Feral cats are wreaking havoc on our native wildlife, eating more than a billion animals across Australia every year. But managing feral cats and reducing their impacts on our threatened species is challenging, to say the least.
Aside from killing native animals, feral cats spread parasites and diseases such as toxoplasmosis which can kill native wildlife or make them more susceptible to predators.
To reduce these impacts, we must reduce feral cat populations. The difficulty is finding the right approach.
There have been suggestions that dingoes could help conserve biodiversity by controlling feral cats. But the evidence does not support this approach.
We investigated the relationship between dingoes and feral cats in central Queensland. Contrary to previous suggestions, we found that cats remained abundant, active and widespread, regardless of whether dingoes were present or absent, and regardless of where or when dingoes were active.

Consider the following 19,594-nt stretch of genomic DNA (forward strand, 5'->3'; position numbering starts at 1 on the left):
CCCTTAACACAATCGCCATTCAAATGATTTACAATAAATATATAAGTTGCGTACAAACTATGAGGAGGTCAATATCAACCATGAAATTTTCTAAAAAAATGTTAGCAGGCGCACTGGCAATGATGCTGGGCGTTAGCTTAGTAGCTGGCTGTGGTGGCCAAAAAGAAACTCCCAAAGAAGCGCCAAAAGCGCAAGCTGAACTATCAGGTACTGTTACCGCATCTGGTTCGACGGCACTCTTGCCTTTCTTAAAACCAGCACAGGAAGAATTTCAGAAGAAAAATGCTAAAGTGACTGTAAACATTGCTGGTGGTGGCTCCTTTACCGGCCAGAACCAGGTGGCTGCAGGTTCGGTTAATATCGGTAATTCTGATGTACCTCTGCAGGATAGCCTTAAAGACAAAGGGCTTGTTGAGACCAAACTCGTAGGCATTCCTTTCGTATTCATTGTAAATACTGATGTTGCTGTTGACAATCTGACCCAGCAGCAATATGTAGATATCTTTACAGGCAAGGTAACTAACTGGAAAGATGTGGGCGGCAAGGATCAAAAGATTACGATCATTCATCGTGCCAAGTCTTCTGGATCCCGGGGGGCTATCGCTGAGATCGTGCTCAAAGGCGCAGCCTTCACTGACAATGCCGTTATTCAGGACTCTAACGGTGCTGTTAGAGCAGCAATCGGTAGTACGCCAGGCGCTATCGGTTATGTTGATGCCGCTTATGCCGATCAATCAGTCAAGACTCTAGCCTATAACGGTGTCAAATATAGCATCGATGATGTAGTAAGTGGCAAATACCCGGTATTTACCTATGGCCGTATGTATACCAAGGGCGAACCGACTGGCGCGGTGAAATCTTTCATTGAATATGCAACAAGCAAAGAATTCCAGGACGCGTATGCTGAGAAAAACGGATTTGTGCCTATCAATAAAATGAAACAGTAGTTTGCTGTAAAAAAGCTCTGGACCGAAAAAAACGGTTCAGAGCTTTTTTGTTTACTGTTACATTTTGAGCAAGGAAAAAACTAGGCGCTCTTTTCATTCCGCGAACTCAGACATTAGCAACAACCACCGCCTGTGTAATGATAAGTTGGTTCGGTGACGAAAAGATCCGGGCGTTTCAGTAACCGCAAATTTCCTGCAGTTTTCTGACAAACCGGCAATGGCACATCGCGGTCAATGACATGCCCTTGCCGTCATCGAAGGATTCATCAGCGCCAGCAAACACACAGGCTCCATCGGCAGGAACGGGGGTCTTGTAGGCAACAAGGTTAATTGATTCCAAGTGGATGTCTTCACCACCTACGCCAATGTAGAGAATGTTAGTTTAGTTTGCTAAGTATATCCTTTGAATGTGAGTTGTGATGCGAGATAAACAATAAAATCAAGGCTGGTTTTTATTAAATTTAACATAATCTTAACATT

Our findings suggest that proposals to restore or reintroduce dingoes to protect threatened species may do more harm than good.Bronwyn Fancourt
Do dingoes create a ‘landscape of fear’?
Some studies have reported fewer cats in areas with dingoes, concluding that dingoes must be suppressing cat numbers. However, these studies typically estimate the number of dingoes and cats using the number of footprints on a sand plot, counts from spotlight searches, or even the raw number of images captured on camera traps.
Unfortunately, all of these methods are known to be poor measures of abundance. Accordingly, whether or not dingoes suppress the abundance of cats remains hotly debated.
It has also been suggested that dingoes create a ‘landscape of fear’, scaring cats and forcing them to change their behaviour to avoid dingoes. According to this hypothesis, dingoes might create cat-free periods or areas in the landscape, where threatened species could live without being harassed by cats.
By scaring cats away, some argue that dingoes might also prevent cats from hunting in the best areas, or hunting at the best times. Over time, this might even reduce cat populations by reducing their hunting success, body condition and breeding success.Peter Fleming